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Windsor Legs, Posts -- Don't Give Up Hope!

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Project by WhattheChuck posted 12-01-2008 03:07 AM 1487 views 0 times favorited 4 comments Add to Favorites Watch

Well, since I’ve been running around the world, quite literally, haven’t had much time to get back on the Windsor pony and get to my Boston side chairs. I did, however, get back into the shop over T-giving and finished up turning the legs and side posts for the two chairs I’m building to go with my new dining room table.

Wife wants all the same kind of chairs, but I think that will be too boring—but I decided to build two Boston side chairs, and paint them blue and mustard yellow. So, here are the turnings, finally done!

I am a relatively experienced spindle turner. But I had a heckuva time with spiral chatter with this project. I did use a steady-rest for the posts (I have a Oneway) and it is indeed quite nice. But even after the skew work, there was sanding. Yes, there was. The wood used was hard maple.

FWIW, it took me about 1 hr./leg, and about 2 hrs. for the posts. Not fast enough to be proud, but I got ‘er done!

Here are a couple of thoughts for folks looking to do this.

1. Make good templates. I did, and it saved me a ton of work. I copied a chair leg picture out of the book I used out of the book by John Kassay, and after gluing it to thin plywood, cut the template in half. This makes it easier to mark out the legs on the spindle blank while it is on the lathe.

2. The most important thing across legs is vase shape. Vases can be more squat on the end, or less. Your eye can tell the difference. It can’t tell the difference if they’re all the same, though you may favor one or another.

3. Make sure to add extra on the ends so you can make the stumps protrude out of the seat.

4. Keep the whole leg as thick as you can during the turning. Turn the small stuff last, or alternately, turn the modal points (the fractions 1/2, 1/3, 1/4 of the length) while the piece is thick.

Next step, finish carving the seats—I am relatively INexperienced seat carver, so that will be the real challenge for me! Wish me luck, and of course, I’ll post the results!

-- Chuck, Pullman, WA





4 comments so far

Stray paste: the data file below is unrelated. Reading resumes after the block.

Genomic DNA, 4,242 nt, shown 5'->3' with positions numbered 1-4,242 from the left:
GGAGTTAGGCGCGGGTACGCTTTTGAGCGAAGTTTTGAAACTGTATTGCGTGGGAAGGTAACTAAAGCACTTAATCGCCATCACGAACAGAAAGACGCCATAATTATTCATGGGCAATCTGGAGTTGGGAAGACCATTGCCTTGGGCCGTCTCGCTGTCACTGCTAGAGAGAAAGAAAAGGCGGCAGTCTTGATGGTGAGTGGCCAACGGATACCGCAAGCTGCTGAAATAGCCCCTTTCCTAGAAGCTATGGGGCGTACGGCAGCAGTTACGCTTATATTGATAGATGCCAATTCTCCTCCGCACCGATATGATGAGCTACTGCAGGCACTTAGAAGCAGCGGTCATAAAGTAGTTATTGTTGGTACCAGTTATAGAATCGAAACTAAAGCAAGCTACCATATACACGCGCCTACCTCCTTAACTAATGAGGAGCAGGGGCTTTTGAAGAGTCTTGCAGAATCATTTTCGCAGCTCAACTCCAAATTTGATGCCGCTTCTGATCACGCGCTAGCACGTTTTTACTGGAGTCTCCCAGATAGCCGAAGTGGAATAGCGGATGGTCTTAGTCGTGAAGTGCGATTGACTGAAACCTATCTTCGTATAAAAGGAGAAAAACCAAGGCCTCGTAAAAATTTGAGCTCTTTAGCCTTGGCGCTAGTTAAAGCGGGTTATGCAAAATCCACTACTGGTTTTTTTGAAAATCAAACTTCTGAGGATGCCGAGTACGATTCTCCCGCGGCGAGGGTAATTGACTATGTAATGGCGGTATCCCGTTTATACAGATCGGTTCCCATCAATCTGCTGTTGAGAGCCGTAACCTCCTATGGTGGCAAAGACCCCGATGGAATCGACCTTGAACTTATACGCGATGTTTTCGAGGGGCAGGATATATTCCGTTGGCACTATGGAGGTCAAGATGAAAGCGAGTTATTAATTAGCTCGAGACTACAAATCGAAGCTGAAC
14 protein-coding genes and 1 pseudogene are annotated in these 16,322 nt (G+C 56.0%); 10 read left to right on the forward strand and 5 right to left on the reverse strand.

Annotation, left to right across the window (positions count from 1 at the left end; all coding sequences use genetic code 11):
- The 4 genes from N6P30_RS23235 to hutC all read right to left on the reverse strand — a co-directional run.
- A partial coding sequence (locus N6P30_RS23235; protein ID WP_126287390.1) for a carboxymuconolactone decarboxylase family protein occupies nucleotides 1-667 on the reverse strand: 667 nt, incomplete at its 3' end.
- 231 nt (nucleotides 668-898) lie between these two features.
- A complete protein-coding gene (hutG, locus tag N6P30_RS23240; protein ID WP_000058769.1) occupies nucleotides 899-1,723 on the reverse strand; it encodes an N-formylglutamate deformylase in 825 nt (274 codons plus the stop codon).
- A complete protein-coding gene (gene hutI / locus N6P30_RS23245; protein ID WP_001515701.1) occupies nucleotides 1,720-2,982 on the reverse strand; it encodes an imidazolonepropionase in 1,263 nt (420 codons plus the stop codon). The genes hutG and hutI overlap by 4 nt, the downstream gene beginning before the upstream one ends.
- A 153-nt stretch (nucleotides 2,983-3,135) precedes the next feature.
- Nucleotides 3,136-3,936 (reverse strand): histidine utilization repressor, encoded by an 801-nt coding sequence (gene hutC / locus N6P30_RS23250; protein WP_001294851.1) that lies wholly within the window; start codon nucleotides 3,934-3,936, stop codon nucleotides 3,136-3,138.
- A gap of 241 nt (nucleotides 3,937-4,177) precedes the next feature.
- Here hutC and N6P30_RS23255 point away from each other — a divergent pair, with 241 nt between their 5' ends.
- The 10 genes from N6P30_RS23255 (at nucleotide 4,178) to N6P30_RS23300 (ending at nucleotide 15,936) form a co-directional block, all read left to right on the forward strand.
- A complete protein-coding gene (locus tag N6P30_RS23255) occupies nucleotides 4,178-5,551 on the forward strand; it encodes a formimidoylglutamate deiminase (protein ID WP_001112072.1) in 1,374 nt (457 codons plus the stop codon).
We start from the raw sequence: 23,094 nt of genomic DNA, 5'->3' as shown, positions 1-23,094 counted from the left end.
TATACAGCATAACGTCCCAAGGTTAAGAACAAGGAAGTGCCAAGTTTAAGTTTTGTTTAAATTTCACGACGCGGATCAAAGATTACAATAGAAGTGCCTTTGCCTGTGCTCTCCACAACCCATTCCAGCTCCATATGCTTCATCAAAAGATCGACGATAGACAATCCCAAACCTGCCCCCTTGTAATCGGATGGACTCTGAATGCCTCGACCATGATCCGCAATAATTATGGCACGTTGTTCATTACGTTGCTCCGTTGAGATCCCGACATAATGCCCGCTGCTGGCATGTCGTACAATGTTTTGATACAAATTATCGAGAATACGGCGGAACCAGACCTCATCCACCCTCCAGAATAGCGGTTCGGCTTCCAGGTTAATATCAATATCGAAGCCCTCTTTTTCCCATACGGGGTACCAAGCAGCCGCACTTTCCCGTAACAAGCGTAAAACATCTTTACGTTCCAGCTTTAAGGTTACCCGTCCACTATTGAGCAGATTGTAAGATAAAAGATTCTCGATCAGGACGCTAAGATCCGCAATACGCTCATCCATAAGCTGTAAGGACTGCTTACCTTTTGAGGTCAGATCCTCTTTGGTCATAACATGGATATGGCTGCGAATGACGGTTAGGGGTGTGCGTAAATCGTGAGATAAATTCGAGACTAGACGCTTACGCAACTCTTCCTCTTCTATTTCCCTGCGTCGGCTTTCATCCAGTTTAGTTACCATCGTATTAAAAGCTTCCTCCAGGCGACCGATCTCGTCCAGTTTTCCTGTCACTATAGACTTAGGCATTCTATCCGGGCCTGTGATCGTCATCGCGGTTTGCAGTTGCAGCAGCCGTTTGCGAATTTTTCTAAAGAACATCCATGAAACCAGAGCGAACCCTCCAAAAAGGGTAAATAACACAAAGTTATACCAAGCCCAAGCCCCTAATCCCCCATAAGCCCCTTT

View kenn's profile

kenn

788 posts in 2410 days


#1 posted 12-01-2008 03:22 AM

Very nice. I know what you mean about the vase shapes and I find it takes some practice and skill to get them to look alike when lined up next to each other. Of course, on the chair it takes a close examination and a trained eye to spot the differences. I don’t point out the differences to my wife so she won’t notice :)

Do you turn all beads and then cut the coves into them? This is what I have done but I don’t know if it is the “right” or best way.

Have fun, those chairs are getting there.

-- Every cloud has a silver lining

View WhattheChuck's profile

WhattheChuck

107 posts in 2251 days


#2 posted 12-01-2008 03:30 AM

Hi Ken,

First, I true the blank and make it into a cylinder.

Then, I cut whatever is thickest, or whatever is nearest the nodal points. There are reasons for this. All the time, I am trying to limit vibration. You get the max vibration amplitude (just like a guitar string) at the nodal points, or harmonic points. This is not so important when things are thick. It becomes VITALLY important when things are skinny.

So—I cut the largest bead. Then, because it is thick, and next to the nodal point, I cut the adjacent cove. Then I do the taper on the bottom part of the leg. Then back to the main vase, then I work on the vase and details toward the seat-end of the chair.

I can’t remember the sequence for the post, but I did a lot of serious soul-searching when I turned the first one. It was not easy, and I did turn most of it with a skew. Once again, I worked on minimizing vibration using the same strategy. Turning with a gouge puts a lateral displacement/loading on the spindle, and really gets it whacking around—even with a steady-rest.

-- Chuck, Pullman, WA

View F Dudak's profile

F Dudak

342 posts in 2501 days


#3 posted 12-03-2008 01:39 PM

Chuck,

Looking good! I will have to try my hand at this in the near future. Looks like I won’t be making any more leg comments if you keep this up! If the rest of the chair looks as good as these you’ll definitely have some nice chairs. Keep plugging and you’ll get er done. Looks like you had a great Thanksgiving!

-- Fred.... Poconos, PA ---- Chairwright in the making ----

View TTom's profile

TTom

5 posts in 2104 days


#4 posted 01-20-2009 06:36 AM

Hi Chuck,
I’m trying to build a C-Arm Windsor. I went to a class two years ago and I’m ready to turn my own legs and arm posts. Can you give me any advice on the procedure. I am a new turner.

Thanks

-- Tom, Springfield, TN

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